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The amount of money spent using contactless card technology has more than doubled in the UK since 2019, according to the latest figures from banking industry body UK Finance.
Figures show that almost £166bn was spent in the UK last year using contactless technology, compared with £80.5bn in 2019.
The number of transactions increased to 13.1 billion last year from 8.6 billion two years earlier. During 2021, 69% of all debit card transactions and 56% of all credit card transactions were contactless.
Consumers also took advantage of the ability to make larger payments using contactless cards. In October, the limit for single payments was raised from £45 to £100 and since then, the average spend per contactless transaction has risen.
UK Finance figures showed that in September the average payment was £11.86, but in December it had grown by 30% to £15.30.
Lee Hopley, director of economic insight and research at UK Finance, said the figures showed the continued popularity of contactless payments, as well as the fact that people are making higher-value payments.
“From October last year, the new £100 limit was rolled out and it gives customers greater choice about how they pay for things like their weekly shop or a tank of fuel,” he said.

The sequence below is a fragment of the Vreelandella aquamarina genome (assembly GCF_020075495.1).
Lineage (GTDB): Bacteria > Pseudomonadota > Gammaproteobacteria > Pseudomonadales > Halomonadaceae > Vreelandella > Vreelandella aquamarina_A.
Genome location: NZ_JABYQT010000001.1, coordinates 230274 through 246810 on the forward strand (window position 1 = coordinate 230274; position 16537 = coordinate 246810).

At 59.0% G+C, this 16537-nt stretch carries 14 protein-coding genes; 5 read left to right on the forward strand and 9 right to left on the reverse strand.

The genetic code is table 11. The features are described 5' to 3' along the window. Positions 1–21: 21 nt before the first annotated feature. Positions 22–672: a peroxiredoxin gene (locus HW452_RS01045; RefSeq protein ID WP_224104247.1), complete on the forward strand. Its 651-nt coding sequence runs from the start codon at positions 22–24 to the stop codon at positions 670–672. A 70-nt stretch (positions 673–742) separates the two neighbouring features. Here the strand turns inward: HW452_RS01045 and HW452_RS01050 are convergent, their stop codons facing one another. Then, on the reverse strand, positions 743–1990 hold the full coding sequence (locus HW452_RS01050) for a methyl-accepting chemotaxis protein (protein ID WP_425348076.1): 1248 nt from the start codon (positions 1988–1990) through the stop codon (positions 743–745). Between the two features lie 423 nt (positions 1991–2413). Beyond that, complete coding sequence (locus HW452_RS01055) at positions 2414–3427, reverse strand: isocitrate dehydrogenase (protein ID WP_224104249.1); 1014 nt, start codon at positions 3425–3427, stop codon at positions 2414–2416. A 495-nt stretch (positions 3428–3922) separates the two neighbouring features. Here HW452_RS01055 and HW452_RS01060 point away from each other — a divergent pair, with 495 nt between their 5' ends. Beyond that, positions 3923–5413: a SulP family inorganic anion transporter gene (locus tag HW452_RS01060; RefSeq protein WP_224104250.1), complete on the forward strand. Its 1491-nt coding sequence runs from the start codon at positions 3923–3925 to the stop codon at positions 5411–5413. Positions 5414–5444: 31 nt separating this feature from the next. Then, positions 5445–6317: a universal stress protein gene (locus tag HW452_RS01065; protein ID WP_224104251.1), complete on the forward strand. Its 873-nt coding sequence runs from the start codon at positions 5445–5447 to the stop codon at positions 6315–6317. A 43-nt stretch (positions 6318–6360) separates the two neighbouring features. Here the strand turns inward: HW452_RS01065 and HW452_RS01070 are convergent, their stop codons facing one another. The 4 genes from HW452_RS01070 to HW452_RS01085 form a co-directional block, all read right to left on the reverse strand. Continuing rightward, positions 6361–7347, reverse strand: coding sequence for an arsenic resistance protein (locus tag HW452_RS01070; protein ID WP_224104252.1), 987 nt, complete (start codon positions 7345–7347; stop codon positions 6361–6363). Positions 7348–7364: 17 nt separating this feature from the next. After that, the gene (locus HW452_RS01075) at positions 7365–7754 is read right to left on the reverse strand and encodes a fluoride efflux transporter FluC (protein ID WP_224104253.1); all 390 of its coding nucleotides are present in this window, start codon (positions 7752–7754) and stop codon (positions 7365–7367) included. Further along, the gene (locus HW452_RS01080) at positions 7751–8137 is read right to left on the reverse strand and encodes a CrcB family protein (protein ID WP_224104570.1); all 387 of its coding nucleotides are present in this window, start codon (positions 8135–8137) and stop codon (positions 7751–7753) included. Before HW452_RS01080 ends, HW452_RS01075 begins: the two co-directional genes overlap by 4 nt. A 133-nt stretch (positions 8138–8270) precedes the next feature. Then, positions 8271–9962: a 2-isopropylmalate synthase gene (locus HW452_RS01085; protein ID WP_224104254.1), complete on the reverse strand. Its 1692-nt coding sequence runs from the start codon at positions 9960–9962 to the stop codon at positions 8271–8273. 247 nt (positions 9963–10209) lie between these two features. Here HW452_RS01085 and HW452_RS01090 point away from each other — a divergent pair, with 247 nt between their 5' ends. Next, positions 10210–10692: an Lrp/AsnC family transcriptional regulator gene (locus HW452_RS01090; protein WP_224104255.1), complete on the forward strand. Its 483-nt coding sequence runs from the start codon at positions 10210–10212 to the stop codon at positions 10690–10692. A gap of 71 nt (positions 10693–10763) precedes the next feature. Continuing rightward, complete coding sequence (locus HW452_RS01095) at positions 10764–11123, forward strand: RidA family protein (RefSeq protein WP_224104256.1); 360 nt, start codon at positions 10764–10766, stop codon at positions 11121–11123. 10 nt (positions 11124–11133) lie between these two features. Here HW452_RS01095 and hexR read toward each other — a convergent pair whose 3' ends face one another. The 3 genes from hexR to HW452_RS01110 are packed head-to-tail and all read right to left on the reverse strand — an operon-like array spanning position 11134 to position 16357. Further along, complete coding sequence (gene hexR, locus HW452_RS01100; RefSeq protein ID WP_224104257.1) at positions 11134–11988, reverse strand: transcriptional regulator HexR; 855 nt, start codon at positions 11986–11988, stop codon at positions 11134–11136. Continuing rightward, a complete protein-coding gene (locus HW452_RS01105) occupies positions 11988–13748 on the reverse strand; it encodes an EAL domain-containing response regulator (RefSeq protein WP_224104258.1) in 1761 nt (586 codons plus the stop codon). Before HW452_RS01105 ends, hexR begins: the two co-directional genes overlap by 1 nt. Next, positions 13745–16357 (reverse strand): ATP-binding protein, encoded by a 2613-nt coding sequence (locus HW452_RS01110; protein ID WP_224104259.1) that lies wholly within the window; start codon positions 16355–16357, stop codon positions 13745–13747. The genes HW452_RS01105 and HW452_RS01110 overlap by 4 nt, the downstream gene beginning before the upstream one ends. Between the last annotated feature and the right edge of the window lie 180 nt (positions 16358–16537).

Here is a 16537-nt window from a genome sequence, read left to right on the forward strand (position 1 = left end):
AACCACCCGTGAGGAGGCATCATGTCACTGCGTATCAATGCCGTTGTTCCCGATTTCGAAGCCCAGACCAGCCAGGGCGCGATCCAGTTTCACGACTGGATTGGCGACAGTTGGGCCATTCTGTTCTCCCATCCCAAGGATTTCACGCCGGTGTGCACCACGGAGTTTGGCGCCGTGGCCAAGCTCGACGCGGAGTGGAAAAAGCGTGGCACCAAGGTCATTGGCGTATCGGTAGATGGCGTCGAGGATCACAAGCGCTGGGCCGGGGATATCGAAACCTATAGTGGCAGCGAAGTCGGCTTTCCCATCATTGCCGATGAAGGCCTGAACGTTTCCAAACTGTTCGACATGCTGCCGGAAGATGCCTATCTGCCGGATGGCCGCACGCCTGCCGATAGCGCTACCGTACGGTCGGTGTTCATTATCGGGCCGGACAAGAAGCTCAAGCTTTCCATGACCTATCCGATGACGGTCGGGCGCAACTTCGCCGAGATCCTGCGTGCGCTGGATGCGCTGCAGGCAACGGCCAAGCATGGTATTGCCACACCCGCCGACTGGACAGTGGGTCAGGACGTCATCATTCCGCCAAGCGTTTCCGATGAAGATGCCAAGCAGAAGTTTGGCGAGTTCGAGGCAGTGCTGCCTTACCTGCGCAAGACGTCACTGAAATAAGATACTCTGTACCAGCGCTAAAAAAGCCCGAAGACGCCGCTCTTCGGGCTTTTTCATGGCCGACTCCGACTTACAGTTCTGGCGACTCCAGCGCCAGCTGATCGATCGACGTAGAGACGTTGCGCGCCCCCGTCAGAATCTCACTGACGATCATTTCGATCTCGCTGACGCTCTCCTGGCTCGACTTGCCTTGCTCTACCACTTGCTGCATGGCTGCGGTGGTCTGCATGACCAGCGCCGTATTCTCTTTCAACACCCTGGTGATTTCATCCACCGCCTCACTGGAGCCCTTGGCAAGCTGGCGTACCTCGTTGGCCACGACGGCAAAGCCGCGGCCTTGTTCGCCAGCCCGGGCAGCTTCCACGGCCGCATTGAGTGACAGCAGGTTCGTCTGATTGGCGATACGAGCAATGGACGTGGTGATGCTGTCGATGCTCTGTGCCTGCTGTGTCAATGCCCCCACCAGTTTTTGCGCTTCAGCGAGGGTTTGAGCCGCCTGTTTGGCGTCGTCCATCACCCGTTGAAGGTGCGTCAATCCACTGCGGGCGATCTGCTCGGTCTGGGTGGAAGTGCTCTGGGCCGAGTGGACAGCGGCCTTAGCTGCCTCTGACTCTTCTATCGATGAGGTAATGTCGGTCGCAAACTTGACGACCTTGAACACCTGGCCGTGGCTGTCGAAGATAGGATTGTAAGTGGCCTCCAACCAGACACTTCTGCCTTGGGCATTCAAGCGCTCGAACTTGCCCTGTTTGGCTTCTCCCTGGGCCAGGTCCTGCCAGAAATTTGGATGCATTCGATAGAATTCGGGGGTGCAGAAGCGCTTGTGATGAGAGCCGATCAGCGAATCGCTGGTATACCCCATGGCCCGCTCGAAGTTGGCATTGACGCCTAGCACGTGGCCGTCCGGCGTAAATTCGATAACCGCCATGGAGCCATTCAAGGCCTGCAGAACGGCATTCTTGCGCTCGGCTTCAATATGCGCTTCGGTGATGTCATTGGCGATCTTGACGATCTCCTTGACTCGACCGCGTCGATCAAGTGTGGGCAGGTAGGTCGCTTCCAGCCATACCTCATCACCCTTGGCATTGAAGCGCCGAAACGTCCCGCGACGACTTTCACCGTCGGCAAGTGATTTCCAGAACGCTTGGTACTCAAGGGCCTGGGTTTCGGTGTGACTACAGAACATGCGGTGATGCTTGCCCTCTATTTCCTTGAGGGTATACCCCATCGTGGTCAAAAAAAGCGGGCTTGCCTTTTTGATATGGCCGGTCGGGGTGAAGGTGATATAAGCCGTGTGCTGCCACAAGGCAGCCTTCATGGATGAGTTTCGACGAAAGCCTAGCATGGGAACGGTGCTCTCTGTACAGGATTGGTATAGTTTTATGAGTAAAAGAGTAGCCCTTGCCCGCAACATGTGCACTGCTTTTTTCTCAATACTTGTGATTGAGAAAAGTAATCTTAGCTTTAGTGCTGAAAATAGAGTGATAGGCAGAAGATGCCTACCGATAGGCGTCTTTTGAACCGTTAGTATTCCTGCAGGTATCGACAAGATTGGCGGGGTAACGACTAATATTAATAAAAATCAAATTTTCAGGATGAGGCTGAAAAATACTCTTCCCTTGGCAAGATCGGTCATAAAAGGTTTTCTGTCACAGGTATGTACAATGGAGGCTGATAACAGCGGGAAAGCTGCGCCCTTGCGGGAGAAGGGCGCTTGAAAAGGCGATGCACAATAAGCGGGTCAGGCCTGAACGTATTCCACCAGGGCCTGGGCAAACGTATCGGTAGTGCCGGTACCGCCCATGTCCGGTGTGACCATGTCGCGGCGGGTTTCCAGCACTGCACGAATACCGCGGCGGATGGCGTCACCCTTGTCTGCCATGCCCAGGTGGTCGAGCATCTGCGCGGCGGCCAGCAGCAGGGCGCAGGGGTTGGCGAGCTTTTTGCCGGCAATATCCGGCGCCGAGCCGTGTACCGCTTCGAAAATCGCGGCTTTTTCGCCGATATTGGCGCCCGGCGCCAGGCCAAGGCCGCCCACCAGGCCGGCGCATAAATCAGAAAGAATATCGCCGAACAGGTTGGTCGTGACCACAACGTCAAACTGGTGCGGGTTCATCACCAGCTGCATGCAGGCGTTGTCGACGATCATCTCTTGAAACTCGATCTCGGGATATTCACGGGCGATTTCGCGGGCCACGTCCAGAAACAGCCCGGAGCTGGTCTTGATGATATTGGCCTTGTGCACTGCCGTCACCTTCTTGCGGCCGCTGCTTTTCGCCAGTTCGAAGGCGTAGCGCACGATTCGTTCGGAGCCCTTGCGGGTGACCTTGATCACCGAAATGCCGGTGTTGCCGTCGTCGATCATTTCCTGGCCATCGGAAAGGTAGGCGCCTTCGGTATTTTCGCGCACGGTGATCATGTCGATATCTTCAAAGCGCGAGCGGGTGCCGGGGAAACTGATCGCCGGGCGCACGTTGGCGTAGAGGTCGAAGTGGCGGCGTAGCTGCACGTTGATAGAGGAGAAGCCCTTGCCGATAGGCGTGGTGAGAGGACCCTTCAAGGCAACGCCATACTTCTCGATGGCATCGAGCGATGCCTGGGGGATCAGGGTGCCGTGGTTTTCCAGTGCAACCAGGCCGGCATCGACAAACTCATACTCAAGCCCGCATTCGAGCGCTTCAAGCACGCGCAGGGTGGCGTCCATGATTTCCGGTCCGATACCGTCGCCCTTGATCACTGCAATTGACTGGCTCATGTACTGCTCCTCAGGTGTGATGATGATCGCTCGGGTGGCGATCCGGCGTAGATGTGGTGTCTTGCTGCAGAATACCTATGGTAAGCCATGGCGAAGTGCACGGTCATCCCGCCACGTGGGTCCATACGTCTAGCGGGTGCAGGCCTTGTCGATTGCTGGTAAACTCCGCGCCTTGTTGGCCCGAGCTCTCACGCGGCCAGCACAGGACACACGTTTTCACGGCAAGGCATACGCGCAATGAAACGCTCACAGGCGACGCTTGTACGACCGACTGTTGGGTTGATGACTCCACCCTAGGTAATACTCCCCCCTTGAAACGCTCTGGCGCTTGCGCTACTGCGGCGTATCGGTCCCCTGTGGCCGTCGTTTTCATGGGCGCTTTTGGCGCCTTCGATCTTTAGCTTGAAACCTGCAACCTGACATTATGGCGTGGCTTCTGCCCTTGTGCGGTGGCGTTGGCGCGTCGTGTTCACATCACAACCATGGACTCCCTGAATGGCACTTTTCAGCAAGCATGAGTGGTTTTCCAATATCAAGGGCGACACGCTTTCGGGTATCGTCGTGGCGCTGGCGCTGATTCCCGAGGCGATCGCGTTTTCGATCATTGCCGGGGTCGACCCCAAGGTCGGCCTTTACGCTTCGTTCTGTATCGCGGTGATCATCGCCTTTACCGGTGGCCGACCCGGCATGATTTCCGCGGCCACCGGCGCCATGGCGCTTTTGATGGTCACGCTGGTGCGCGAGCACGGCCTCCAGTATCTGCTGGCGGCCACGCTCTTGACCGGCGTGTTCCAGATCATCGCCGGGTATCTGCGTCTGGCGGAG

There were some raised eyebrows when the spending limit was first lifted to £100. This was because contactless card payments use only single-factor authentication, which is possession of the card, although they do ask users for a PIN after a certain number of contactless payments.
The raised spending limit on contactless card payments has boosted payment volumes and value, but without the introduction of more stringent authentication, the limit is unlikely to get much higher.
Payment methods such as Apple Pay, which has no limit on spending, require the presence of the phone associated with a bank account, as well as a fingerprint or face ID.
According to the most recent figures from UK Finance, contactless-only fraud equates to 2.5p in every £100 spent.
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Contactless payments accounted for a quarter of all UK payments in 2020